32v 1m eqn

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eqn, neqn, checkeq - typeset mathematics


eqn [ -dxy ] [ -pn ] [ -sn ] [ -fn ] [ file ] ... checkeq [ file ] ...


Eqn is a troff(1) preprocessor for typesetting mathematics on a Graphic Systems phototypesetter, neqn on terminals. Usage is almost always

eqn file ... | troff neqn file ... | nroff

If no files are specified, these programs reads from the standard input. A line beginning with '.EQ' marks the start of an equation; the end of an equation is marked by a line beginning with '.EN'. Neither of these lines is altered, so they may be defined in macro packages to get centering, numbering, etc. It is also possible to set two characters as 'delimiters'; subsequent text between delimiters is also treated as eqn input. Delimiters may be set to characters x and y with the command-line argument -dxy or (more commonly) with 'delim xy' between .EQ and .EN. The left and right delimiters may be identical. Delimiters are turned off by 'delim off'. All text that is neither between delimiters nor between .EQ and .EN is passed through untouched.

The program checkeq reports missing or unbalanced delimiters and .EQ/.EN pairs.

Tokens within eqn are separated by spaces, tabs, newlines, braces, double quotes, tildes or circumflexes. Braces {} are used for grouping; generally speaking, anywhere a single character like x could appear, a complicated construction enclosed in braces may be used instead. Tilde ~ represents a full space in the output, circumflex ^ half as much.

Subscripts and superscripts are produced with the keywords sub and sup. Thus x sub i makes $x sub i$, a sub i sup 2 produces $a sub i sup 2$, and e sup {x sup 2 + y sup 2} gives $e sup {x sup 2 + y sup 2}$. Fractions are made with over: a over b yields $a over b$.

sqrt makes square roots: 1 over sqrt {ax sup 2 +bx+c} results in $1 over sqrt {ax sup 2 +bx+c}$ .

The keywords from and to introduce lower and upper limits on arbitrary things: $lim from {n-> inf} sum from 0 to n x sub i$ is made with lim from {n-> inf } sum from 0 to n x sub i.

Left and right brackets, braces, etc., of the right height are made with left and right: left [ x sup 2 + y sup 2 over alpha right ] ~=~1 produces $left [ x sup 2 + y sup 2 over alpha right ] ~=~1$. The right clause is optional. Legal characters after left and right are braces, brackets, bars, c and f for ceiling and floor, and "" for nothing at all (useful for a right-side-only bracket).

Vertical piles of things are made with pile, lpile, cpile, and rpile: pile {a above b above c} produces $pile {a above b above c}$. There can be an arbitrary number of elements in a pile. lpile left-justifies, pile and cpile center, with different vertical spacing, and rpile right justifies.

Matrices are made with matrix: matrix { lcol { x sub i above y sub 2 } ccol { 1 above 2 } } produces $matrix { lcol { x sub i above y sub 2 } ccol { 1 above 2 } }$. In addition, there is rcol for a right-justified column.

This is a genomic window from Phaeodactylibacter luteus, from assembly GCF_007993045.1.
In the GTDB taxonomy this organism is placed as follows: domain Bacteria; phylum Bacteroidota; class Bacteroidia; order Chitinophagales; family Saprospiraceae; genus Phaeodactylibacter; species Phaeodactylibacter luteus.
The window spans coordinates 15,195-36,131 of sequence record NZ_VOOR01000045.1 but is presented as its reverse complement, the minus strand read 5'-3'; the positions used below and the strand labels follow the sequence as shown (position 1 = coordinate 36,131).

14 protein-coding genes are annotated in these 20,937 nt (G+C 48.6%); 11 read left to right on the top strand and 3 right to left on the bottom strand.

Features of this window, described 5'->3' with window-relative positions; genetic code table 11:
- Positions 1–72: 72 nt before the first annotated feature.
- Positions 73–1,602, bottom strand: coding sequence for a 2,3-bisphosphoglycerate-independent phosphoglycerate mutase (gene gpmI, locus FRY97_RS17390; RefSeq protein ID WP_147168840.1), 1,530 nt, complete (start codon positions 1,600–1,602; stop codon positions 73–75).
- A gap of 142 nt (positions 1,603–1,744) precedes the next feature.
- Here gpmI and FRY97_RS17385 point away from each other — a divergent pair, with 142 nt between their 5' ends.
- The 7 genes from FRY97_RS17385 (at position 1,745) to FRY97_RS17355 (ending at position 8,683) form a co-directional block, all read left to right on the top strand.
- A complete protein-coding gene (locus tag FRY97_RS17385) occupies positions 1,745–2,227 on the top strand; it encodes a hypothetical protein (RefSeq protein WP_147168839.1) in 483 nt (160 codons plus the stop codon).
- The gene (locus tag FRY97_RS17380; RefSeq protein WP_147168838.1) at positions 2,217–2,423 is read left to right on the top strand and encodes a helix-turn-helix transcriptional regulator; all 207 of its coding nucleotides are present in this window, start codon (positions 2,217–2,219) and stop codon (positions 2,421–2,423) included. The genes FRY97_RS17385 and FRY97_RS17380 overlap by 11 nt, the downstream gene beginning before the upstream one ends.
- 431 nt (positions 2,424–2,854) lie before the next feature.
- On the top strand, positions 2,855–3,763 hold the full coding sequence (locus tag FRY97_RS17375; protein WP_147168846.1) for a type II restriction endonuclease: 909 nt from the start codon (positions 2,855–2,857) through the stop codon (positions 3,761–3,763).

Diacritical marks are made with dot, dotdot, hat, tilde, bar, vec, dyad, and under: x dot = f(t) bar is $x dot = f(t) bar$, y dotdot bar ~=~ n under is $y dotdot bar ~=~ n under$, and x vec ~=~ y dyad is $x vec ~=~ y dyad$.

Sizes and font can be changed with size n or size +n, roman, italic, bold, and font n. Size and fonts can be changed globally in a document by gsize n and gfont n, or by the command-line arguments -sn and -fn.

Normally subscripts and superscripts are reduced by 3 point sizes from the previous size; this may be changed by the command-line argument -pn.

Successive display arguments can be lined up. Place mark before the desired lineup point in the first equation; place lineup at the place that is to line up vertically in subsequent equations.

Shorthands may be defined or existing keywords redefined with define: define thing % replacement % defines a new token called thing which will be replaced by replacement whenever it appears thereafter. The % may be any character that does not occur in replacement.

Keywords like sum ( sum ) int ( int ) inf ( inf ) and shorthands like >= (>=) -> (->), and != ( != ) are recognized. Greek letters are spelled out in the desired case, as in alpha or GAMMA. Mathematical words like sin, cos, log are made Roman automatically. Troff(1) four-character escapes like \(bs () can be used anywhere. Strings enclosed in double quotes "..." are passed through untouched; this permits keywords to be entered as text, and can be used to communicate with troff when all else fails.


troff(1), tbl(1), ms(7), eqnchar(7) B. W. Kernighan and L. L. Cherry, Typesetting Mathematics-User's Guide J. F. Ossanna, NROFF/TROFF User's Manual


To embolden digits, parens, etc., it is necessary to quote them, as in 'bold "12.3"'.